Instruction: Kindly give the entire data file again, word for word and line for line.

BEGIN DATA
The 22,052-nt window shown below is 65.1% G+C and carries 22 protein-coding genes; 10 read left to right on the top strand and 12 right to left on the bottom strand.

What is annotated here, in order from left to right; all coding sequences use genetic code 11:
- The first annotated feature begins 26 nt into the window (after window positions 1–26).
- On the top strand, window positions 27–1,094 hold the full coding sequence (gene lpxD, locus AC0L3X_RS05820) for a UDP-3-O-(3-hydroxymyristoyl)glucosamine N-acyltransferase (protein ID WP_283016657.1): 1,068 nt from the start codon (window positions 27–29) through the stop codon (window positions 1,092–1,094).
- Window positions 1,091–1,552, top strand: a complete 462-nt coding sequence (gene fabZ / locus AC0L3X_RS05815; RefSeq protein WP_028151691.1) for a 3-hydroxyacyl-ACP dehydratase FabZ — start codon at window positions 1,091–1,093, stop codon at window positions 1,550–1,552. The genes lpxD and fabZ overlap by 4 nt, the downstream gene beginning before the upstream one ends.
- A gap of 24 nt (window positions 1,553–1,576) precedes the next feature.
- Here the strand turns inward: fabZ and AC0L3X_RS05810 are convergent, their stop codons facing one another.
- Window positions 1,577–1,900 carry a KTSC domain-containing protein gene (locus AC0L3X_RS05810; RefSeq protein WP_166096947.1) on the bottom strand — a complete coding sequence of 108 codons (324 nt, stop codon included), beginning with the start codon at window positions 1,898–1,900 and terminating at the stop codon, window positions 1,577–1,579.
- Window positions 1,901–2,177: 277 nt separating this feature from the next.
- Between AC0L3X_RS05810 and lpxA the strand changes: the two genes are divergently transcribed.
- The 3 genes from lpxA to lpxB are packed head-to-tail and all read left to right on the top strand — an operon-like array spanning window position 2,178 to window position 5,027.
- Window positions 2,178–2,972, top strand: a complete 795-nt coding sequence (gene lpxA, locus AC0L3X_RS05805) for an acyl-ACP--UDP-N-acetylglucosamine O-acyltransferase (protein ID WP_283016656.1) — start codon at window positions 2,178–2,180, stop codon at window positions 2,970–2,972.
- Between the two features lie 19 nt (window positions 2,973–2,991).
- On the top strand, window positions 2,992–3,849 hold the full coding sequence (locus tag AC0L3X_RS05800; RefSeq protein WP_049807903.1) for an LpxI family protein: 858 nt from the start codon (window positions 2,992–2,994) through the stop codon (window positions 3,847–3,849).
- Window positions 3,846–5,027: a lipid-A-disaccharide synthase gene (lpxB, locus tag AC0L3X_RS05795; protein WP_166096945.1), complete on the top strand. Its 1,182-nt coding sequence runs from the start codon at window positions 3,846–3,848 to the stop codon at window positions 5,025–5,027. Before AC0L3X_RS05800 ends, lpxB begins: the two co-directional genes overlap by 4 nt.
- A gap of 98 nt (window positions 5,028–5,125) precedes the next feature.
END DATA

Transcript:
The 22,052-nt window shown below is 65.1% G+C and carries 22 protein-coding genes; 10 read left to right on the top strand and 12 right to left on the bottom strand.

What is annotated here, in order from left to right; all coding sequences use genetic code 11:
- The first annotated feature begins 26 nt into the window (after window positions 1–26).
- On the top strand, window positions 27–1,094 hold the full coding sequence (gene lpxD, locus AC0L3X_RS05820) for a UDP-3-O-(3-hydroxymyristoyl)glucosamine N-acyltransferase (protein ID WP_283016657.1): 1,068 nt from the start codon (window positions 27–29) through the stop codon (window positions 1,092–1,094).
- Window positions 1,091–1,552, top strand: a complete 462-nt coding sequence (gene fabZ / locus AC0L3X_RS05815; RefSeq protein WP_028151691.1) for a 3-hydroxyacyl-ACP dehydratase FabZ — start codon at window positions 1,091–1,093, stop codon at window positions 1,550–1,552. The genes lpxD and fabZ overlap by 4 nt, the downstream gene beginning before the upstream one ends.
- A gap of 24 nt (window positions 1,553–1,576) precedes the next feature.
- Here the strand turns inward: fabZ and AC0L3X_RS05810 are convergent, their stop codons facing one another.
- Window positions 1,577–1,900 carry a KTSC domain-containing protein gene (locus AC0L3X_RS05810; RefSeq protein WP_166096947.1) on the bottom strand — a complete coding sequence of 108 codons (324 nt, stop codon included), beginning with the start codon at window positions 1,898–1,900 and terminating at the stop codon, window positions 1,577–1,579.
- Window positions 1,901–2,177: 277 nt separating this feature from the next.
- Between AC0L3X_RS05810 and lpxA the strand changes: the two genes are divergently transcribed.
- The 3 genes from lpxA to lpxB are packed head-to-tail and all read left to right on the top strand — an operon-like array spanning window position 2,178 to window position 5,027.
- Window positions 2,178–2,972, top strand: a complete 795-nt coding sequence (gene lpxA, locus AC0L3X_RS05805) for an acyl-ACP--UDP-N-acetylglucosamine O-acyltransferase (protein ID WP_283016656.1) — start codon at window positions 2,178–2,180, stop codon at window positions 2,970–2,972.
- Between the two features lie 19 nt (window positions 2,973–2,991).
- On the top strand, window positions 2,992–3,849 hold the full coding sequence (locus tag AC0L3X_RS05800; RefSeq protein WP_049807903.1) for an LpxI family protein: 858 nt from the start codon (window positions 2,992–2,994) through the stop codon (window positions 3,847–3,849).
- Window positions 3,846–5,027: a lipid-A-disaccharide synthase gene (lpxB, locus tag AC0L3X_RS05795; protein WP_166096945.1), complete on the top strand. Its 1,182-nt coding sequence runs from the start codon at window positions 3,846–3,848 to the stop codon at window positions 5,025–5,027. Before AC0L3X_RS05800 ends, lpxB begins: the two co-directional genes overlap by 4 nt.
- A gap of 98 nt (window positions 5,028–5,125) precedes the next feature.